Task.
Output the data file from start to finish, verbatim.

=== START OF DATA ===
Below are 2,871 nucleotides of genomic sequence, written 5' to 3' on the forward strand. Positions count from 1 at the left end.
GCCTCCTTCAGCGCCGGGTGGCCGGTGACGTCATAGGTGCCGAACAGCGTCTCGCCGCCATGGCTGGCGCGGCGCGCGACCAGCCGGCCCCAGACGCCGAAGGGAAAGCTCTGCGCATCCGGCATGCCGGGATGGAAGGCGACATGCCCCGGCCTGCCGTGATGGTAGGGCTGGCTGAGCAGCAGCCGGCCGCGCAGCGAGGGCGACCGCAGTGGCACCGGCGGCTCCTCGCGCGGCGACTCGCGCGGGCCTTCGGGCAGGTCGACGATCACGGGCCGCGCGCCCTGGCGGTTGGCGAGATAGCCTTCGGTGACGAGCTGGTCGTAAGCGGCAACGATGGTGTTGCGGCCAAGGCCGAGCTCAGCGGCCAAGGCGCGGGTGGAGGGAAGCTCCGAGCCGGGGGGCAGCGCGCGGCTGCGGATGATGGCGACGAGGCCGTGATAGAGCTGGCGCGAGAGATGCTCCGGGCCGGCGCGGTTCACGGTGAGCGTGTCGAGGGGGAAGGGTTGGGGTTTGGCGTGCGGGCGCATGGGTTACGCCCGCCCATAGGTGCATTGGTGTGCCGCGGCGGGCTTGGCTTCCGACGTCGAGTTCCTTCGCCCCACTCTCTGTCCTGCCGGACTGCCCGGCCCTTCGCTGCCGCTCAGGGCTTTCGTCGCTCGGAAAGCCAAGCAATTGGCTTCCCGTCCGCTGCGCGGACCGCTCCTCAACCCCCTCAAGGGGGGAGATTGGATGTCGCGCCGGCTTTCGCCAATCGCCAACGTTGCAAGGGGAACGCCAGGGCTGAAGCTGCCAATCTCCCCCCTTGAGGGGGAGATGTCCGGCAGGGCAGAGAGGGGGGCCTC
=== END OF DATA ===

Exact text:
Below are 2,871 nucleotides of genomic sequence, written 5' to 3' on the forward strand. Positions count from 1 at the left end.
GCCTCCTTCAGCGCCGGGTGGCCGGTGACGTCATAGGTGCCGAACAGCGTCTCGCCGCCATGGCTGGCGCGGCGCGCGACCAGCCGGCCCCAGACGCCGAAGGGAAAGCTCTGCGCATCCGGCATGCCGGGATGGAAGGCGACATGCCCCGGCCTGCCGTGATGGTAGGGCTGGCTGAGCAGCAGCCGGCCGCGCAGCGAGGGCGACCGCAGTGGCACCGGCGGCTCCTCGCGCGGCGACTCGCGCGGGCCTTCGGGCAGGTCGACGATCACGGGCCGCGCGCCCTGGCGGTTGGCGAGATAGCCTTCGGTGACGAGCTGGTCGTAAGCGGCAACGATGGTGTTGCGGCCAAGGCCGAGCTCAGCGGCCAAGGCGCGGGTGGAGGGAAGCTCCGAGCCGGGGGGCAGCGCGCGGCTGCGGATGATGGCGACGAGGCCGTGATAGAGCTGGCGCGAGAGATGCTCCGGGCCGGCGCGGTTCACGGTGAGCGTGTCGAGGGGGAAGGGTTGGGGTTTGGCGTGCGGGCGCATGGGTTACGCCCGCCCATAGGTGCATTGGTGTGCCGCGGCGGGCTTGGCTTCCGACGTCGAGTTCCTTCGCCCCACTCTCTGTCCTGCCGGACTGCCCGGCCCTTCGCTGCCGCTCAGGGCTTTCGTCGCTCGGAAAGCCAAGCAATTGGCTTCCCGTCCGCTGCGCGGACCGCTCCTCAACCCCCTCAAGGGGGGAGATTGGATGTCGCGCCGGCTTTCGCCAATCGCCAACGTTGCAAGGGGAACGCCAGGGCTGAAGCTGCCAATCTCCCCCCTTGAGGGGGAGATGTCCGGCAGGGCAGAGAGGGGGGCCTC